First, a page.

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Archipelago's Universe

Updated: Nov 10, 2023


Archipelago is set in a distant future. The stars systems within a few hundred light years of an origin planet have been colonised via a network of wormhole-style gateways, put into place using relativistic journeys between stars systems. The colonisation has been long and complicated with vast dendritic networks of planets and systems forming. Distances are temporally vast and yet practically tiny due to the existence of the gateways: coupled devices that tunnel through spacetime.


A complex civilization has developed across the star systems. The centuries of colonisation have created profoundly different peoples, cultures, languages and political systems. Much of this is tense with political intrigue. From this chaos have emerged great leagues/guilds of planets, each unified by some combination of ideology, convenience, trade or history. Some are highly interconnected, making for a highly homogeneous culture, and others, more loosely connected, have more diverse cultures.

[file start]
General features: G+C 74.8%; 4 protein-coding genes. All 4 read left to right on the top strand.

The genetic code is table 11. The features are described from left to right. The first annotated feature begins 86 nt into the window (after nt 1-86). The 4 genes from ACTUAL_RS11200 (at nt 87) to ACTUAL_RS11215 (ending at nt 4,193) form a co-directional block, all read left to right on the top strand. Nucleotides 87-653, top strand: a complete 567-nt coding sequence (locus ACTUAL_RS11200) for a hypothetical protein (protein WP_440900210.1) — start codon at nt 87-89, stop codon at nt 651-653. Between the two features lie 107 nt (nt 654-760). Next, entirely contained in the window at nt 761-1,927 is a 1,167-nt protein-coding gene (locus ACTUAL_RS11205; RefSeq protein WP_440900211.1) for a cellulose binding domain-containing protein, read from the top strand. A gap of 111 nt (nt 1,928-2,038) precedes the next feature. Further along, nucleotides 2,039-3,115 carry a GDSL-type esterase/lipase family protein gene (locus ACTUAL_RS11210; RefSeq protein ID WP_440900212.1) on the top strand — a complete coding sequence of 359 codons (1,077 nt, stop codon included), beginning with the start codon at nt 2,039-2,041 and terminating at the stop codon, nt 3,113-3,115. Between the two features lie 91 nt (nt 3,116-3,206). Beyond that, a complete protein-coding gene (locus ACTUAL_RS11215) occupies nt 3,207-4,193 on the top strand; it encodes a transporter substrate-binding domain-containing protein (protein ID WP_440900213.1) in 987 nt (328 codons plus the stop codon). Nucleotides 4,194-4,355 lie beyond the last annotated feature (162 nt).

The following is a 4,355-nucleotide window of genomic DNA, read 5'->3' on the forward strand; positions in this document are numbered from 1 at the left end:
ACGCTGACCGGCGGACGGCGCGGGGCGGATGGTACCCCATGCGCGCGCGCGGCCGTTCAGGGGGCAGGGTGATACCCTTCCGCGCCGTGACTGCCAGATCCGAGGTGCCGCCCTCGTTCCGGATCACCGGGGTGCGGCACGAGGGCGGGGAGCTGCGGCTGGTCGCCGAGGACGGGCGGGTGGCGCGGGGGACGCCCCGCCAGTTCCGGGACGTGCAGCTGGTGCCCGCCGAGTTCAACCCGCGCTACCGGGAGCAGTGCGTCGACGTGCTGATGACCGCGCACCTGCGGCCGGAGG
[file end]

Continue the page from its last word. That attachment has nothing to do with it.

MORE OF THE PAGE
Two technologies have enabled this advancement. The most important of these is gateways, which have allowed easy movement between stars and planets, along with long distances on planets. The second is AI-driven self-constructing builders, tunnellers and terraformers. These can mine, manufacture and, through armies of vast self-replicating machines, turn barren rocks into habitats and planets.


As new star systems are reached, few present prospects for colonisation, but some have rocky worlds that can be turned into 'habitats', a life interior of caves and tunnels. Very occasionally planets are discovered with an atmosphere that can be converted to something breathable and fit for life. Then the machines move in and over centuries new planets emerge.

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Just finished Archipelago and wanted to say how much I enjoyed both the story and writing. An elegance and gentle beauty I've not found in sci-fi for a long time.

Thanks.

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Thank you Jerry. I'm thrilled to know that you enjoyed the book.

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